Cash outflows at regional Banks in the States are ramping up. How does that affect TD ? SVB failed due to excess withdraws in an extremely short period. Social media helped build that storm. Had that not occurred, they would’ve been able to weather the storm. Doesn’t change the fact SVB made some very bad investment decisions, and got caught holding the bag. Remove regulations and this will always occur. History has shown us this over and over again.

    The level of uncertainty is not going down, closure of Swift was the financial nuclear detonation last year. Janet Yellen over the weekend pointed out the risk to the US dollar hegemony. So nice that a year later this is acknowledge (I’m rolling my eyes). Not much we can do about the global conflict, but it is good to be aware.

    When uncertain, my preference is to do nothing, and roll with the storm. As this too will pass. Granted we are still in the accumulation phase and around 2 decades out to retirement.


    1. Gosh, David, I don’t know where to begin. So many themes in that comment!
      All that to say, I believe Canadian banks like TD are well-regulated, well-capitalized, and they have a growing user-base including more acquisitions coming over time from U.S. consumers. Lots of macro factors out there too 🙂

      Do you own TD and plan to own more of it over time?

      1. Canadian banks well regulated, sure, maybe. If you ask most people did our banks get bailed out during the Great Financial Crisis, they will say no, solid like the Canadian Shield (quoting PM Harper). If you bring up the Asset Backed Commercial Paper bailout, then the metric changes. Ah what is true, I don’t know and neither does anyone.

        Recently Elon Musk has pulled back the curtain a little bit on the collusion between social media and government agencies. Actively suppressing ideas and pushing forward others. If you don’t like dissenting views, no problem, open honest debate should always be allowed. Otherwise you will have very big problems. This is extremely disturbing. Can Elon Musk say it loud enough and long enough to push through the fog?

        Back to our banks which enjoy an oligopoly, they are under pressure from groups for their investments in resources, openly shamed. If we look at the fact between $4 to $5 Trillion (with a T) has been spent in the last 15 years on renewable energy and it has moved the needle by 1% point. This shows that Oil, Natural Gas and Coal will continue to play an outsides roll in our energy requirements for decades to come. Approx 82% of all energy is still carbon based. Yes math is hard.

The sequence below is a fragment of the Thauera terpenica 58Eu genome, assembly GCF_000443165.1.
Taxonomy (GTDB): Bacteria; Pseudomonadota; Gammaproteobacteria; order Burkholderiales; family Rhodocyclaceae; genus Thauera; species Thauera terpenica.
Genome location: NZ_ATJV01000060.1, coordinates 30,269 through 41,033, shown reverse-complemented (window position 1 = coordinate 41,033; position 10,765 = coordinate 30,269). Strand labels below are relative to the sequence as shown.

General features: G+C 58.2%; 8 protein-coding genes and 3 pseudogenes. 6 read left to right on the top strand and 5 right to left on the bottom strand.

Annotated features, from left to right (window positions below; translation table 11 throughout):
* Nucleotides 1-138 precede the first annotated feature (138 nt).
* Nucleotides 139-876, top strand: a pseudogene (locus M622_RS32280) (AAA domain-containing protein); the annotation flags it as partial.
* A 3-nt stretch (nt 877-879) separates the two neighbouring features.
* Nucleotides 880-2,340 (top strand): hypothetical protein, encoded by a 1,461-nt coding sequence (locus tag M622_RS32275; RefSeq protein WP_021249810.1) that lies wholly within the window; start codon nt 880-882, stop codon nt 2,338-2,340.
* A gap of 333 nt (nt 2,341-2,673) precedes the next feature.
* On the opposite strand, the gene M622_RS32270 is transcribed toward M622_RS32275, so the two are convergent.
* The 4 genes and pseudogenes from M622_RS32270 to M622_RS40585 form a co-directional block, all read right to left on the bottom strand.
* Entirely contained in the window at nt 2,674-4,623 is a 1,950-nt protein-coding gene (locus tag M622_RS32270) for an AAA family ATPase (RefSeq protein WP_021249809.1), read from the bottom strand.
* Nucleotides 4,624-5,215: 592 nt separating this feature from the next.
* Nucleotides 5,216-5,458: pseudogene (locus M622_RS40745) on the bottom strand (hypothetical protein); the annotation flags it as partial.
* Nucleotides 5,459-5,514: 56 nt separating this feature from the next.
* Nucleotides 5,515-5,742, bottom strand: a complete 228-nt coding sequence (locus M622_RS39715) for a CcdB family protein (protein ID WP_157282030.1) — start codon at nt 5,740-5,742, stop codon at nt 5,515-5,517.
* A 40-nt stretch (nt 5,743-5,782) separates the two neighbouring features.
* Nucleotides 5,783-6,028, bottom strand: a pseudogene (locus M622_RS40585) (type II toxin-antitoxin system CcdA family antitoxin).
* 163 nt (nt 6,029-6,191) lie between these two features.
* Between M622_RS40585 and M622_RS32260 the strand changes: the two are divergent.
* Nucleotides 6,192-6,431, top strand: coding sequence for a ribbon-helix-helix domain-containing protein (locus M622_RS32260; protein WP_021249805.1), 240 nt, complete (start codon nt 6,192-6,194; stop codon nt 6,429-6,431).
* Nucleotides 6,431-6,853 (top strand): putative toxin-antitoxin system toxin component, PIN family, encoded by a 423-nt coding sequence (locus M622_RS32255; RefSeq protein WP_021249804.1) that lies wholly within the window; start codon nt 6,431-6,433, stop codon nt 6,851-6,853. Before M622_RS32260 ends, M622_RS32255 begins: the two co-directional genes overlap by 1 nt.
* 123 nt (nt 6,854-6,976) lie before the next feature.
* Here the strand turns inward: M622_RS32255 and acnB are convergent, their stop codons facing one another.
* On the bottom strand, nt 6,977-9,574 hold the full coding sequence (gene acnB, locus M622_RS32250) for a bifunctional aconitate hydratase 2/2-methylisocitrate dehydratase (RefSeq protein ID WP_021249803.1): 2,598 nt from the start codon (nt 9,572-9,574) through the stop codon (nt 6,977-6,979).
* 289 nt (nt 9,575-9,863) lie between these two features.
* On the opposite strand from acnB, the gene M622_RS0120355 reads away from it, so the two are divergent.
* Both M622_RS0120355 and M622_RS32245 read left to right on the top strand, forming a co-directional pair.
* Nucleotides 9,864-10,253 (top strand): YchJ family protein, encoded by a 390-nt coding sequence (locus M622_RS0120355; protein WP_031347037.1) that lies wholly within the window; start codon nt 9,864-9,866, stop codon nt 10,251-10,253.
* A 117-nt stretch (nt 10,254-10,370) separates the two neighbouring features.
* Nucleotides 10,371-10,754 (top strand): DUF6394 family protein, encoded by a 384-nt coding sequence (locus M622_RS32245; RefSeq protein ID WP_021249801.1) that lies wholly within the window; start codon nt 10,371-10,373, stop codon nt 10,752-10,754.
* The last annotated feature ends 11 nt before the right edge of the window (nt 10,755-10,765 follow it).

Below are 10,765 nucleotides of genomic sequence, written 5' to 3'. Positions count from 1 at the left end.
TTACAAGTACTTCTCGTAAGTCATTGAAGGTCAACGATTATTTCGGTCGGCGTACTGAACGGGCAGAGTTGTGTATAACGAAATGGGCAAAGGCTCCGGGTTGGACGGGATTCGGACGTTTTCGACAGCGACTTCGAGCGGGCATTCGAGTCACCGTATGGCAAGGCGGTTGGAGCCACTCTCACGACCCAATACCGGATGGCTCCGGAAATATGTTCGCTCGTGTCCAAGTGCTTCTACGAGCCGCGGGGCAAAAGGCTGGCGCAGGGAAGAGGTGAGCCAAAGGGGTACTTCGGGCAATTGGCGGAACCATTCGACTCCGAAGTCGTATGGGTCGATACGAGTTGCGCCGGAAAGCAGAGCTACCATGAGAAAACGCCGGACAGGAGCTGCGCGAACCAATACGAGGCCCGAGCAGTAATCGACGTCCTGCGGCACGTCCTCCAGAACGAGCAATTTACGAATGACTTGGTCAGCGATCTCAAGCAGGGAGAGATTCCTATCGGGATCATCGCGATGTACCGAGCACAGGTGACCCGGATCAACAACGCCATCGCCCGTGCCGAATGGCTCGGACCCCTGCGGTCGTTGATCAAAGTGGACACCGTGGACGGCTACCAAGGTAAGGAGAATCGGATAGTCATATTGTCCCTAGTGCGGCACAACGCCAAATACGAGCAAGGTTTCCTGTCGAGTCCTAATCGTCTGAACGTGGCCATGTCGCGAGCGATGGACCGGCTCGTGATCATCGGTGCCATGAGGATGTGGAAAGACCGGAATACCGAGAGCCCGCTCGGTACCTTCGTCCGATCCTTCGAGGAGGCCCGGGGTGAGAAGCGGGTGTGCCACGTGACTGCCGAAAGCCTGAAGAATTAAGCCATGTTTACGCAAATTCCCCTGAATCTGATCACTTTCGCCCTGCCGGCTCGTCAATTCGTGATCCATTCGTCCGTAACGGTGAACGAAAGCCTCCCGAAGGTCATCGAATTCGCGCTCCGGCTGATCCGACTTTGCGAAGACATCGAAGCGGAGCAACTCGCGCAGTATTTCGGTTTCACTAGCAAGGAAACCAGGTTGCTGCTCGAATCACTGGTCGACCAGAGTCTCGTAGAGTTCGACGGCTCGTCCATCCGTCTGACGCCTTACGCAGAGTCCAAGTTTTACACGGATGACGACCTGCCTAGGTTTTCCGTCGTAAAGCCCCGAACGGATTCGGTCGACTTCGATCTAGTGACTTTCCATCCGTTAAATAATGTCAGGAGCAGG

We own over 1000 shares of TD, similar numbers with the other big banks. Like you we keep the financial segment overall portfolio percentage below 30%. Drip lots of bank shares each quarter.

        Our family is heavily invested in the Canadian economy, and global. We want to see things go well. It troubles me the level of deceit we see, and it is only getting worse. When I followed one of your links and saw the twitter profile of the one fellow with the Ukrainian flag. That gets me fired up. Peace is what we should all demand. Russia bad, Ukraine good is the analysis of a child, much more complex. Sending more weapons equals more death. More than 500K male soldiers have died, this is horrific. Should never have happened. But as Elon Musk has shown, most people are feed a stream of lies.


        1. Very thoughtful stuff, I’ll try and stick to investing here but you can email me about politics – anytime – ha. 🙂

          All industries can and should be under a bit of pressure. Complacency is not good for anyone.

          I can’t figure out which of our top-5 or 6 banks will always thrive for the coming decades so I own them all. Same goes with many utilities in Canada. Energy, I have a bit too. I don’t see our transition away from oil and natural gas, globally, for at least 50+ years. There will and need to be a transition but it’s simply not automatic.

          Check out the Mark Mills video:

          I would be curious to know your thoughts.

            1. Hi Mark,

              While 2022 was a mediocre year, I still managed to have my RRSP value higher than in January 1st 2022, while withdrawing around 70000$ (50000$ dividends + 20000$ shares sale).

          1. Nope not an Elon Musk fanboy.

            The intersection of politics and finance is right on the bulls eye.

            Thank you for making my case. More than happy to discuss ideas at anytime.


            1. Hi David,

              Giving any credibility to him and supporting conspiracy theories like in your original message makes you lose credibility. Stop watching Faux Noise and similar channels.

  6. We’ve owned shares in TD in the non-registered account since 2004. I also admit to selling some TD along with other Canadian banks in late 2009 for the simple reason that the idea of sector diversification had never occurred to me before that. After seeing the catastrophic results of the U.S. and British/European banking sector during the 2008 to early 2009 financial crisis I decided that 50% of this portfolio allocated to just the financial sector was way over the top. The Canadian financial sector in that portfolio in now just a smidgen over 20%, and for now, that’s just about my own personal limit.

    Like Ben Graham I believe in regression to the mean, so I don’t try to play favourites. The five largest Canadian banks by market cap are all included in that same portfolio.

    1. I think that’s very smart not to have too much of a good thing per se. We’re just over 20% in Canadian banks and financials over here and that seems to be my/our sweet spot.


        1. Yes, I noticed that. Thanks for posting for other readers 🙂

          I like Canadian banks but don’t intend to own too much, just in case other sectors thrive too.